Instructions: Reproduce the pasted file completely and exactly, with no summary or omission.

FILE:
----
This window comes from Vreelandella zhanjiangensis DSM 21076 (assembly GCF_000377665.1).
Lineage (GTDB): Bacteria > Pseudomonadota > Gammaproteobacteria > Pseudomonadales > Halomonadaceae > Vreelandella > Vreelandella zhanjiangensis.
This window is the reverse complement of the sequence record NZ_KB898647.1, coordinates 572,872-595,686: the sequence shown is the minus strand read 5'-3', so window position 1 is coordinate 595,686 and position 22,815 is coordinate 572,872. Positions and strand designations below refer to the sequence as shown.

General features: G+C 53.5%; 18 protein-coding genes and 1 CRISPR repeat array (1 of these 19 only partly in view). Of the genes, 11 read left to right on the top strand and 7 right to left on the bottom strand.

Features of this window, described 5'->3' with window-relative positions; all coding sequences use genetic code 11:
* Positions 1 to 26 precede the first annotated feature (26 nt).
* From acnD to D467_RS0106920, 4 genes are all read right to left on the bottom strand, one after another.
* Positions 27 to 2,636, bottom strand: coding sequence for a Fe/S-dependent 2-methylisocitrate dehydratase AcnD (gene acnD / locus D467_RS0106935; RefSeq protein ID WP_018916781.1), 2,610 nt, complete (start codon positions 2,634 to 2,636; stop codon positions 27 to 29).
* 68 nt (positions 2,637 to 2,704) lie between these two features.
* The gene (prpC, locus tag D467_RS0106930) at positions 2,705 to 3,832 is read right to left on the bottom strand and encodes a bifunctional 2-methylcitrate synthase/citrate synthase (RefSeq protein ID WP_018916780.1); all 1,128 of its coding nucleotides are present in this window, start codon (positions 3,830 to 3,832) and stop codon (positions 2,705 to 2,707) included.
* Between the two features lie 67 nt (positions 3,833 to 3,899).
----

This window comes from Vreelandella zhanjiangensis DSM 21076 (assembly GCF_000377665.1).
Lineage (GTDB): Bacteria > Pseudomonadota > Gammaproteobacteria > Pseudomonadales > Halomonadaceae > Vreelandella > Vreelandella zhanjiangensis.
This window is the reverse complement of the sequence record NZ_KB898647.1, coordinates 572,872-595,686: the sequence shown is the minus strand read 5'-3', so window position 1 is coordinate 595,686 and position 22,815 is coordinate 572,872. Positions and strand designations below refer to the sequence as shown.

General features: G+C 53.5%; 18 protein-coding genes and 1 CRISPR repeat array (1 of these 19 only partly in view). Of the genes, 11 read left to right on the top strand and 7 right to left on the bottom strand.

Features of this window, described 5'->3' with window-relative positions; all coding sequences use genetic code 11:
* Positions 1 to 26 precede the first annotated feature (26 nt).
* From acnD to D467_RS0106920, 4 genes are all read right to left on the bottom strand, one after another.
* Positions 27 to 2,636, bottom strand: coding sequence for a Fe/S-dependent 2-methylisocitrate dehydratase AcnD (gene acnD / locus D467_RS0106935; RefSeq protein ID WP_018916781.1), 2,610 nt, complete (start codon positions 2,634 to 2,636; stop codon positions 27 to 29).
* 68 nt (positions 2,637 to 2,704) lie between these two features.
* The gene (prpC, locus tag D467_RS0106930) at positions 2,705 to 3,832 is read right to left on the bottom strand and encodes a bifunctional 2-methylcitrate synthase/citrate synthase (RefSeq protein ID WP_018916780.1); all 1,128 of its coding nucleotides are present in this window, start codon (positions 3,830 to 3,832) and stop codon (positions 2,705 to 2,707) included.
* Between the two features lie 67 nt (positions 3,833 to 3,899).